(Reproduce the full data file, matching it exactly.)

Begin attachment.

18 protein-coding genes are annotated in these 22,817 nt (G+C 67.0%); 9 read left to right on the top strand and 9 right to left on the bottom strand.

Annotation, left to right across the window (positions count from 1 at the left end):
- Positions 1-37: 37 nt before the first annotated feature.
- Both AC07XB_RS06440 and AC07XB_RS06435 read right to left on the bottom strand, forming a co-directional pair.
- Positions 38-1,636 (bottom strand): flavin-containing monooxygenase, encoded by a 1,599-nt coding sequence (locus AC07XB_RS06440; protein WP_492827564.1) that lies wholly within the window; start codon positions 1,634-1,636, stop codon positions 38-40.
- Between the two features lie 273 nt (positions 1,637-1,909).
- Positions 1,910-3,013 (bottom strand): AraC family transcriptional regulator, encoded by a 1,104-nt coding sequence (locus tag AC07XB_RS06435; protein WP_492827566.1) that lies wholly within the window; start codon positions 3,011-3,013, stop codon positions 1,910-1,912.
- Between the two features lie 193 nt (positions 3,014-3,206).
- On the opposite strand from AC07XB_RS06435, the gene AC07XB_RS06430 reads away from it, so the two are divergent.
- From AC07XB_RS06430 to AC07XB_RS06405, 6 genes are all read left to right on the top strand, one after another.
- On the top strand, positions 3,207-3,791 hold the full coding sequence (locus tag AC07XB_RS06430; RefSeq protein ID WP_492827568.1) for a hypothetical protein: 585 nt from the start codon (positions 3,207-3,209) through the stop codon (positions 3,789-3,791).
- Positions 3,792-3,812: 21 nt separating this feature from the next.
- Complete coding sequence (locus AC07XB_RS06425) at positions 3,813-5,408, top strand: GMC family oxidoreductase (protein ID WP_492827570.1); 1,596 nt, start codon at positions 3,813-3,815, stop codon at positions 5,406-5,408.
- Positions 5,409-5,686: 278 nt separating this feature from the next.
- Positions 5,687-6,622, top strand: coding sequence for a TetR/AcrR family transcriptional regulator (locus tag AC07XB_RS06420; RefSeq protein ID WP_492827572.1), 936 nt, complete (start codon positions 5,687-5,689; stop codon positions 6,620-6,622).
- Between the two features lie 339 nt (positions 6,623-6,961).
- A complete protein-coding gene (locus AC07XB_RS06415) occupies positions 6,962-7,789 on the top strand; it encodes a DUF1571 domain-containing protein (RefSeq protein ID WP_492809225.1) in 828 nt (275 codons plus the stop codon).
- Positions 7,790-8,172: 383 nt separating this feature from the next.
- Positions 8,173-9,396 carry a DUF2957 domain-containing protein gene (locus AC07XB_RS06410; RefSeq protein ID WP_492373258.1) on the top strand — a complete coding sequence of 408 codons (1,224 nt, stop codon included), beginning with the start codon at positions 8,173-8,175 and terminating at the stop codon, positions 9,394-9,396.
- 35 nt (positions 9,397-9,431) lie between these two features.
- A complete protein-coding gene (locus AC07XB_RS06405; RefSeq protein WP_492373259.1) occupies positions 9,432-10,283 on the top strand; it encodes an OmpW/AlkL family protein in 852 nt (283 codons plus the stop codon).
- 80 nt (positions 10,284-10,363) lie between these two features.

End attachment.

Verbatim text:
18 protein-coding genes are annotated in these 22,817 nt (G+C 67.0%); 9 read left to right on the top strand and 9 right to left on the bottom strand.

Annotation, left to right across the window (positions count from 1 at the left end):
- Positions 1-37: 37 nt before the first annotated feature.
- Both AC07XB_RS06440 and AC07XB_RS06435 read right to left on the bottom strand, forming a co-directional pair.
- Positions 38-1,636 (bottom strand): flavin-containing monooxygenase, encoded by a 1,599-nt coding sequence (locus AC07XB_RS06440; protein WP_492827564.1) that lies wholly within the window; start codon positions 1,634-1,636, stop codon positions 38-40.
- Between the two features lie 273 nt (positions 1,637-1,909).
- Positions 1,910-3,013 (bottom strand): AraC family transcriptional regulator, encoded by a 1,104-nt coding sequence (locus tag AC07XB_RS06435; protein WP_492827566.1) that lies wholly within the window; start codon positions 3,011-3,013, stop codon positions 1,910-1,912.
- Between the two features lie 193 nt (positions 3,014-3,206).
- On the opposite strand from AC07XB_RS06435, the gene AC07XB_RS06430 reads away from it, so the two are divergent.
- From AC07XB_RS06430 to AC07XB_RS06405, 6 genes are all read left to right on the top strand, one after another.
- On the top strand, positions 3,207-3,791 hold the full coding sequence (locus tag AC07XB_RS06430; RefSeq protein ID WP_492827568.1) for a hypothetical protein: 585 nt from the start codon (positions 3,207-3,209) through the stop codon (positions 3,789-3,791).
- Positions 3,792-3,812: 21 nt separating this feature from the next.
- Complete coding sequence (locus AC07XB_RS06425) at positions 3,813-5,408, top strand: GMC family oxidoreductase (protein ID WP_492827570.1); 1,596 nt, start codon at positions 3,813-3,815, stop codon at positions 5,406-5,408.
- Positions 5,409-5,686: 278 nt separating this feature from the next.
- Positions 5,687-6,622, top strand: coding sequence for a TetR/AcrR family transcriptional regulator (locus tag AC07XB_RS06420; RefSeq protein ID WP_492827572.1), 936 nt, complete (start codon positions 5,687-5,689; stop codon positions 6,620-6,622).
- Between the two features lie 339 nt (positions 6,623-6,961).
- A complete protein-coding gene (locus AC07XB_RS06415) occupies positions 6,962-7,789 on the top strand; it encodes a DUF1571 domain-containing protein (RefSeq protein ID WP_492809225.1) in 828 nt (275 codons plus the stop codon).
- Positions 7,790-8,172: 383 nt separating this feature from the next.
- Positions 8,173-9,396 carry a DUF2957 domain-containing protein gene (locus AC07XB_RS06410; RefSeq protein ID WP_492373258.1) on the top strand — a complete coding sequence of 408 codons (1,224 nt, stop codon included), beginning with the start codon at positions 8,173-8,175 and terminating at the stop codon, positions 9,394-9,396.
- 35 nt (positions 9,397-9,431) lie between these two features.
- A complete protein-coding gene (locus AC07XB_RS06405; RefSeq protein WP_492373259.1) occupies positions 9,432-10,283 on the top strand; it encodes an OmpW/AlkL family protein in 852 nt (283 codons plus the stop codon).
- 80 nt (positions 10,284-10,363) lie between these two features.